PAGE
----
I'd been placed unknowingly, by lucky chance, on my very own 'Siege Perilous' at birth and I'd dropped straight into 'The Shire'. My Shire. Sorting hat perhaps. Similar thing?
I cannot think of anywhere else in the world I would have enjoyed more as a child. It still has so much to offer locals living near it today.
Wonderland. Arcadia.100 acre wood. Sin City,The Magic Kingdom. It's all here.
I wasn't aware of it at the time but I realise now, looking back, I grew up in Heaven yet had access to Hell. Acquainted with both worlds, side by side, for many years. One visited during free weekends, the other lived in through the week and at night.
The things I have seen. Some beyond belief.
I have walked this earth with devils and angels beside me. Sunlight and Obsidian unleashed in all their radiant glory. My soul has been dipped in both honey and quick lime. I've discovered dead, lifeless bodies of humans and animals in gardens and rooms over the years, felt sad, then played with vibrant insects that gave birth to fairies. A life less ordinary indeed. Cant wish for more than that.
A link to my comedy novel Autohighography Bob Law. £1:14 pence Digital on Kindle or £9:39 paperback. 500 plus pages and photographs. First three chapters free to read by clicking here. First chapter on Nitshill, Pollok and Glasgow.


Anonymous said...

Very evocative, I too grew up around here and fished the Barrhead dams for perch, climbed the Craigie and Ballageich and swam in the Brother loch. Such a pity the area has now been desecrated by windfarm development.

blueskyscotland said...

Cheers Anon,
It's actually not too bad still as the wind farms cant be seen from most of this area. Even from the summit of Duncarnock they are not that intrusive. Just a few scattered poles in the distance. The Brother loch is a different matter being much closer to them.
Glad you enjoyed it as that was my main aim, posting it for anyone who grew up there or had an interest in the area.

Neil said...

A brilliant couple of posts Bob. You certainly know your Glasgow and how to tell a story. I can see myself seeking out some of these places when the weather is too bad to go on a hill. Some areas I will avoid though.........

blueskyscotland said...

Spoken like a bagger Neil. This area is far too beautiful to see in bad weather. A day when the hills are covered in cloud perhaps but fine at lower levels.
Places to park are Rouken Glen main car park. Neilston Pad car park or Gleniffer braes car park.
Walk or cycle. Bike is best as you can cover more ground that way but it's still good on foot.
Summer at it's finest.

Carol said...

Trouble is Bob, although it's probably mostly still there today and very available for adventurous children - there aren't any any more! Or at least, if they are, they're stopped from enjoying themselves by over-cautious parents. I can't believe that nowadays there are 'soft play areas' - that really boggles my mind!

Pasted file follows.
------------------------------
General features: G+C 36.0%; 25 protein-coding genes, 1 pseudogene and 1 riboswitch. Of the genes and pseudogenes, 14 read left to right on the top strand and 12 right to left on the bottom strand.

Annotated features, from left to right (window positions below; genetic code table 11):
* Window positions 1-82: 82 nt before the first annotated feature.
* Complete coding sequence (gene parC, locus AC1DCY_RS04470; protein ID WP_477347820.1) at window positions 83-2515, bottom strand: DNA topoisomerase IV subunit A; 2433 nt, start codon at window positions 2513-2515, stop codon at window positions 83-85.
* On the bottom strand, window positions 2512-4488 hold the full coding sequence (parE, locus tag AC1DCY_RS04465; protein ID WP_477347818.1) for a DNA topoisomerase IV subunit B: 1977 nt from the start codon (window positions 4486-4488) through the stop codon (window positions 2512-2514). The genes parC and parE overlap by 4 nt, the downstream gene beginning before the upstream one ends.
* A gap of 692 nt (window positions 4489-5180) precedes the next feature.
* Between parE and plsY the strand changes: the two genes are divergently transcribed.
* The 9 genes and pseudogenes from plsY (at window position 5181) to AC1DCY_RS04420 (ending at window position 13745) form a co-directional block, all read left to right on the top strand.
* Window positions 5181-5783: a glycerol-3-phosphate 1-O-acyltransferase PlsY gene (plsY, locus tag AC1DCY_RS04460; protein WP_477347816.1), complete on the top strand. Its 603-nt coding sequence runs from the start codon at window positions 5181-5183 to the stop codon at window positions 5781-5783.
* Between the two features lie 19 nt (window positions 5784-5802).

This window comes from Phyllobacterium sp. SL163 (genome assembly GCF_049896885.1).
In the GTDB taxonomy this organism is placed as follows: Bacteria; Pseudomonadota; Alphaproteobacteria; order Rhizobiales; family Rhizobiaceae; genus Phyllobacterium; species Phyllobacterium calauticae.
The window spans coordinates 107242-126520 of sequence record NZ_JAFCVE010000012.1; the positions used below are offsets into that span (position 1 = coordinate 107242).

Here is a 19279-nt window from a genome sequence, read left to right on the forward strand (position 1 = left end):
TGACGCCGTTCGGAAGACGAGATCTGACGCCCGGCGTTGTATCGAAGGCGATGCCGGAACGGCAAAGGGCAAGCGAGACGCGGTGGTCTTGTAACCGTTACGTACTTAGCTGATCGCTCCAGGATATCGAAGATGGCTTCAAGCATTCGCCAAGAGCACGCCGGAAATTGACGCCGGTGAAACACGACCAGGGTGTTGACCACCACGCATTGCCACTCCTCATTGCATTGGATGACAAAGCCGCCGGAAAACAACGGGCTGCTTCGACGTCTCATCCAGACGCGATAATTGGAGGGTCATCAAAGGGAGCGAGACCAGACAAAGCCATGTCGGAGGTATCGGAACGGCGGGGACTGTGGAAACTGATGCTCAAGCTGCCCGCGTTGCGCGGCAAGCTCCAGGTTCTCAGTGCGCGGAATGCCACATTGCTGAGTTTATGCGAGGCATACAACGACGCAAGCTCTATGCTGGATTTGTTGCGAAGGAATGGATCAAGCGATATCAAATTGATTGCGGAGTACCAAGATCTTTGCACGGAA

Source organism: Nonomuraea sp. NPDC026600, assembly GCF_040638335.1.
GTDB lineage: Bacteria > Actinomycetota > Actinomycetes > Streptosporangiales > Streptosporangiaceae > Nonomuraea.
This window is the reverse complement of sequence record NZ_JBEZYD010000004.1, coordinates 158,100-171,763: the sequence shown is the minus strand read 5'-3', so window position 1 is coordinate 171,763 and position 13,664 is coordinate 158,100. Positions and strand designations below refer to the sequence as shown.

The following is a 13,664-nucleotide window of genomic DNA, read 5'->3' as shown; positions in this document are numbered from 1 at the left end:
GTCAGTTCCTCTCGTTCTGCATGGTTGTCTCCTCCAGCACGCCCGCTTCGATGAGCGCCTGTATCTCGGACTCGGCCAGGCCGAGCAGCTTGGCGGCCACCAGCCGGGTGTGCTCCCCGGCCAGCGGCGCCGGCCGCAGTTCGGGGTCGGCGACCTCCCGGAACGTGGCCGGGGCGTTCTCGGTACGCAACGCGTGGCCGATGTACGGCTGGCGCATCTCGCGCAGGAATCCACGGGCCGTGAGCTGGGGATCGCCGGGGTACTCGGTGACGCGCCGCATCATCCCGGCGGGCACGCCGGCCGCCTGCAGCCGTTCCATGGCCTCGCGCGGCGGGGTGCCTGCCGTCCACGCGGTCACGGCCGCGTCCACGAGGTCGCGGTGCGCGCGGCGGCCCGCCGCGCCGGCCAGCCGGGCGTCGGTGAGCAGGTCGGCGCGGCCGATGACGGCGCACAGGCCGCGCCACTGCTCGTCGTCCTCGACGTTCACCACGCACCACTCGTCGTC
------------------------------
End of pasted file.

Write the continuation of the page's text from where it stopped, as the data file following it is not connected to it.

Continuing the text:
You have some really beautiful countryside around there anyway - especially liked Duncarnock!

blueskyscotland said...

Hi Carol,
You're right.Although assorted children of all ages play outside my house in a safe off road cul de sac every day they don't seem to travel far from that location.
I got as far as Kilmarnock twice on my own before I was captured and returned to my parents aged eleven or twelve by the police.
I liked exploring new places then as well. There are more people around now mind you who would either ignore lost children or prey on them. Most men these days will avoid any interaction with strange children just in case they become a suspect themselves so society has created a stranger danger paranoia that is self fulfilling in a way as the only unknown strangers liable to talk to children nowadays will mean them harm. It's a funny old world at times.

alexander rowat said...

like(luv)the page lads gets me going as im nitshill born arden till 6 bk 2 nitsie the words to was a tough place to grow up but we were the same .outside of the house was a dive but inside different and the morals n manners etc too.anyway my name is alex rowat(boab) n cheers 4 the trip down memory lane any more about the scheme darvel st wud b good.

blueskyscotland said...

Cheers Alex R,
Glad you liked it.Just gathering together some new photos now for Arden, Nitshill Greater Pollok and Darnley areas. Should be posting that one in the next few weeks.

Alex Burnett said...

Hi Boab n Al thanks for the wee trip down memory lane whit a great place tae grow up a think am a wee bit alder than you's loved camping up the dams overnight fishing for perch, we used tae catch trout Guddling in the burn and there was Nesting tae, I'm sure I started the first daily record paper run up the scheme got ma papers fae nitshill station aroon 5am kept it gawn for 5 years n had tae take a drop in money tae start an apprenticeship a remember in the woods up towards the dams we discovered an auld collapsed mineshaft and as weans we'd plunge doon exploring it ha ha I think I'd have a heart attack thinking ma weans were getting up tae half the fun we did. Cheers Lads. Alex Burnett. 5 Woodfoot Quad.